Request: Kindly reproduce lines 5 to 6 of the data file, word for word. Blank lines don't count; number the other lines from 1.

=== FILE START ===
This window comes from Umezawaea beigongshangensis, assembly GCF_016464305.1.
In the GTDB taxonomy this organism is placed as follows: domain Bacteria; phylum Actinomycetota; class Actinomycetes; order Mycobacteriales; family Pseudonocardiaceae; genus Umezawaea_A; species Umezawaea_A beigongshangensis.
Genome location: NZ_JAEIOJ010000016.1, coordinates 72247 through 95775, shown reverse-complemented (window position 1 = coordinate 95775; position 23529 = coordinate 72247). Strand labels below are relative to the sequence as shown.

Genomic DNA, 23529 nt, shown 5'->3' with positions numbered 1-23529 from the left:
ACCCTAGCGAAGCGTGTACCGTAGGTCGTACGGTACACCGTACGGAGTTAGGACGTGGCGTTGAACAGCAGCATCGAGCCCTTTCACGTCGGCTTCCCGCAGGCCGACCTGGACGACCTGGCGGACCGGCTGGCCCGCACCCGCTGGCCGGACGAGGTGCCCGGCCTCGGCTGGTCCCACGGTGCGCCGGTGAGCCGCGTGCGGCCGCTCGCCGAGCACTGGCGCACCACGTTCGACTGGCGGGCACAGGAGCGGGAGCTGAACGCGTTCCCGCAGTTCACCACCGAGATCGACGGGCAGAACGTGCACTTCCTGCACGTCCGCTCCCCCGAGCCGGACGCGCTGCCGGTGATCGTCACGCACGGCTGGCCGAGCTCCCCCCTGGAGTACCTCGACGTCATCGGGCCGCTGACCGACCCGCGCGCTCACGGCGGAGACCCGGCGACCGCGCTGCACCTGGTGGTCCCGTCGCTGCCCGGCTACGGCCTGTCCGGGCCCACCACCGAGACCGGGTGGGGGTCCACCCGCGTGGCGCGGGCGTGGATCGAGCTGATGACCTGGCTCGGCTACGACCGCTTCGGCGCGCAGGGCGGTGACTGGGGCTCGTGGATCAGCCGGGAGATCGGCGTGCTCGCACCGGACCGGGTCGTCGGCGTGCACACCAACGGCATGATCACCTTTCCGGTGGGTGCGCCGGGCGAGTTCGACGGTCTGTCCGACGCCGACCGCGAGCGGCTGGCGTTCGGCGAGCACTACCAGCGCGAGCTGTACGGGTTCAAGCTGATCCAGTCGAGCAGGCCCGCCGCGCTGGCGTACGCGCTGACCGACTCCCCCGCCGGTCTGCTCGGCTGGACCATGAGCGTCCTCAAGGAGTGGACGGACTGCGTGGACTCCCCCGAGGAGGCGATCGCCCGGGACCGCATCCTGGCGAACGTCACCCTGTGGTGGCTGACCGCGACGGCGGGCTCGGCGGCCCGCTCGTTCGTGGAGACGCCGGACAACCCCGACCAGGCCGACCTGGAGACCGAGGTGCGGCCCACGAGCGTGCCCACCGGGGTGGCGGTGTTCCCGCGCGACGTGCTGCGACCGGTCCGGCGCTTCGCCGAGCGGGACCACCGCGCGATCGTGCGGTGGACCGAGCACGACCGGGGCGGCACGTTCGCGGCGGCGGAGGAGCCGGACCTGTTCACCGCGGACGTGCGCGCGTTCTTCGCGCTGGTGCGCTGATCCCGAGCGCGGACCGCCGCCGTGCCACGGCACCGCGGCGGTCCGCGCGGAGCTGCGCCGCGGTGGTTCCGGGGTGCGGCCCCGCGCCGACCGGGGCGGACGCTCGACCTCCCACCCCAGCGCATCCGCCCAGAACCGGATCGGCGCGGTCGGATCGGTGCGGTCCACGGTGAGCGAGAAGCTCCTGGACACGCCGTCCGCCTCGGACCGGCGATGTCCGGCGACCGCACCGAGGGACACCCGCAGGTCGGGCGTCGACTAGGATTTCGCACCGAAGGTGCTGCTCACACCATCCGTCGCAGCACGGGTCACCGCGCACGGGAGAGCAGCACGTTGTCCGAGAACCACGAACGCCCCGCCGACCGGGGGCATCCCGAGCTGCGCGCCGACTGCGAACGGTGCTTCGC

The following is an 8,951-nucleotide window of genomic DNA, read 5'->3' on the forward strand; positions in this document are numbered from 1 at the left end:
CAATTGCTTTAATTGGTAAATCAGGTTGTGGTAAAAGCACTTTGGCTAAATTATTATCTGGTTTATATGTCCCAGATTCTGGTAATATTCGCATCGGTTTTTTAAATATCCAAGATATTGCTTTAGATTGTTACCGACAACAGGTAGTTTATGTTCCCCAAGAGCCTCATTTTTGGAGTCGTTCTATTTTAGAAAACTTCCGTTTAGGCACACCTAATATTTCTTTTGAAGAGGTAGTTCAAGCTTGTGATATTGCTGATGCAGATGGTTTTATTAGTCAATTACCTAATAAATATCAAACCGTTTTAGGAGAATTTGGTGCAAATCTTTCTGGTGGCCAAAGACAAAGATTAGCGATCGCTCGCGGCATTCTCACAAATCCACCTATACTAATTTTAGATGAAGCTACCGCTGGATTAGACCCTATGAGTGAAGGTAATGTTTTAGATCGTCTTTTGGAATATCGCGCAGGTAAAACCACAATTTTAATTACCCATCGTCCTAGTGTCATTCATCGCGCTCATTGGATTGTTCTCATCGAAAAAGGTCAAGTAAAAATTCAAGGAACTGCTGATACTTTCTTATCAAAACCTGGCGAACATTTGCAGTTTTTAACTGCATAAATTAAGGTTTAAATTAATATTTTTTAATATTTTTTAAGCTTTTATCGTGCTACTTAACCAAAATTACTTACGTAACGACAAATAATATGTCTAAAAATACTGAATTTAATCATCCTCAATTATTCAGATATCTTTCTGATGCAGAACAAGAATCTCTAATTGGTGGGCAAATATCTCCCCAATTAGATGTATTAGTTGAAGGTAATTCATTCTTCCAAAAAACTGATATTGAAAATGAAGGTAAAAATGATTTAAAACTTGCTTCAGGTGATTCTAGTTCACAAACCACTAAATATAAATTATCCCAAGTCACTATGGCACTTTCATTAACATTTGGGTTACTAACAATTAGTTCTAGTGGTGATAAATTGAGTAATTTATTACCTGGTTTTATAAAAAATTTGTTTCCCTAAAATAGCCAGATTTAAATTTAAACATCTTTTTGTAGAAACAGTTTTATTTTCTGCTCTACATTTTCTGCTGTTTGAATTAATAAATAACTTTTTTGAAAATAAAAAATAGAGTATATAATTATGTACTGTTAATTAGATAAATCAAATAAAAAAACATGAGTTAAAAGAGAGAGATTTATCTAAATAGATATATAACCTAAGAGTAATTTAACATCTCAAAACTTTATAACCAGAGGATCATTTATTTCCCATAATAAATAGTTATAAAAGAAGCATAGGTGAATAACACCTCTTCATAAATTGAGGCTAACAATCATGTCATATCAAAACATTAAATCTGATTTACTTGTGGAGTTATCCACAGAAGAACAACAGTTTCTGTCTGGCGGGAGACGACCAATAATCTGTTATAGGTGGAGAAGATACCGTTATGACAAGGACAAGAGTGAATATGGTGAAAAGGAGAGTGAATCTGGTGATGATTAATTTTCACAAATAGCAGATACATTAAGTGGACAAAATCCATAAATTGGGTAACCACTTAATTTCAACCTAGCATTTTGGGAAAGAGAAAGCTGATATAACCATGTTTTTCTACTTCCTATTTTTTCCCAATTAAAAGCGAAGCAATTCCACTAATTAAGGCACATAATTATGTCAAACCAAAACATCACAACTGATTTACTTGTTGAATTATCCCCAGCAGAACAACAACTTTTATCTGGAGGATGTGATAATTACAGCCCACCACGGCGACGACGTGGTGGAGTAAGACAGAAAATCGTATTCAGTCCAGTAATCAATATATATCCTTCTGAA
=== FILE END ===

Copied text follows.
ACCCTAGCGAAGCGTGTACCGTAGGTCGTACGGTACACCGTACGGAGTTAGGACGTGGCGTTGAACAGCAGCATCGAGCCCTTTCACGTCGGCTTCCCGCAGGCCGACCTGGACGACCTGGCGGACCGGCTGGCCCGCACCCGCTGGCCGGACGAGGTGCCCGGCCTCGGCTGGTCCCACGGTGCGCCGGTGAGCCGCGTGCGGCCGCTCGCCGAGCACTGGCGCACCACGTTCGACTGGCGGGCACAGGAGCGGGAGCTGAACGCGTTCCCGCAGTTCACCACCGAGATCGACGGGCAGAACGTGCACTTCCTGCACGTCCGCTCCCCCGAGCCGGACGCGCTGCCGGTGATCGTCACGCACGGCTGGCCGAGCTCCCCCCTGGAGTACCTCGACGTCATCGGGCCGCTGACCGACCCGCGCGCTCACGGCGGAGACCCGGCGACCGCGCTGCACCTGGTGGTCCCGTCGCTGCCCGGCTACGGCCTGTCCGGGCCCACCACCGAGACCGGGTGGGGGTCCACCCGCGTGGCGCGGGCGTGGATCGAGCTGATGACCTGGCTCGGCTACGACCGCTTCGGCGCGCAGGGCGGTGACTGGGGCTCGTGGATCAGCCGGGAGATCGGCGTGCTCGCACCGGACCGGGTCGTCGGCGTGCACACCAACGGCATGATCACCTTTCCGGTGGGTGCGCCGGGCGAGTTCGACGGTCTGTCCGACGCCGACCGCGAGCGGCTGGCGTTCGGCGAGCACTACCAGCGCGAGCTGTACGGGTTCAAGCTGATCCAGTCGAGCAGGCCCGCCGCGCTGGCGTACGCGCTGACCGACTCCCCCGCCGGTCTGCTCGGCTGGACCATGAGCGTCCTCAAGGAGTGGACGGACTGCGTGGACTCCCCCGAGGAGGCGATCGCCCGGGACCGCATCCTGGCGAACGTCACCCTGTGGTGGCTGACCGCGACGGCGGGCTCGGCGGCCCGCTCGTTCGTGGAGACGCCGGACAACCCCGACCAGGCCGACCTGGAGACCGAGGTGCGGCCCACGAGCGTGCCCACCGGGGTGGCGGTGTTCCCGCGCGACGTGCTGCGACCGGTCCGGCGCTTCGCCGAGCGGGACCACCGCGCGATCGTGCGGTGGACCGAGCACGACCGGGGCGGCACGTTCGCGGCGGCGGAGGAGCCGGACCTGTTCACCGCGGACGTGCGCGCGTTCTTCGCGCTGGTGCGCTGATCCCGAGCGCGGACCGCCGCCGTGCCACGGCACCGCGGCGGTCCGCGCGGAGCTGCGCCGCGGTGGTTCCGGGGTGCGGCCCCGCGCCGACCGGGGCGGACGCTCGACCTCCCACCCCAGCGCATCCGCCCAGAACCGGATCGGCGCGGTCGGATCGGTGCGGTCCACGGTGAGCGAGAAGCTCCTGGACACGCCGTCCGCCTCGGACCGGCGATGTCCGGCGACCGCACCGAGGGACACCCGCAGGTCGGGCGTCGACTAGGATTTCGCACCGAAGGTGCTGCTCACACCATCCGTCGCAGCACGGGTCACCGCGCACGGGAGAGCAGCACGTTGTCCGAGAACCACGAACGCCCCGCCGACCGGGGGCATCCCGAGCTGCGCGCCGACTGCGAACGGTGCTTCGC

The following is an 8,951-nucleotide window of genomic DNA, read 5'->3' on the forward strand; positions in this document are numbered from 1 at the left end: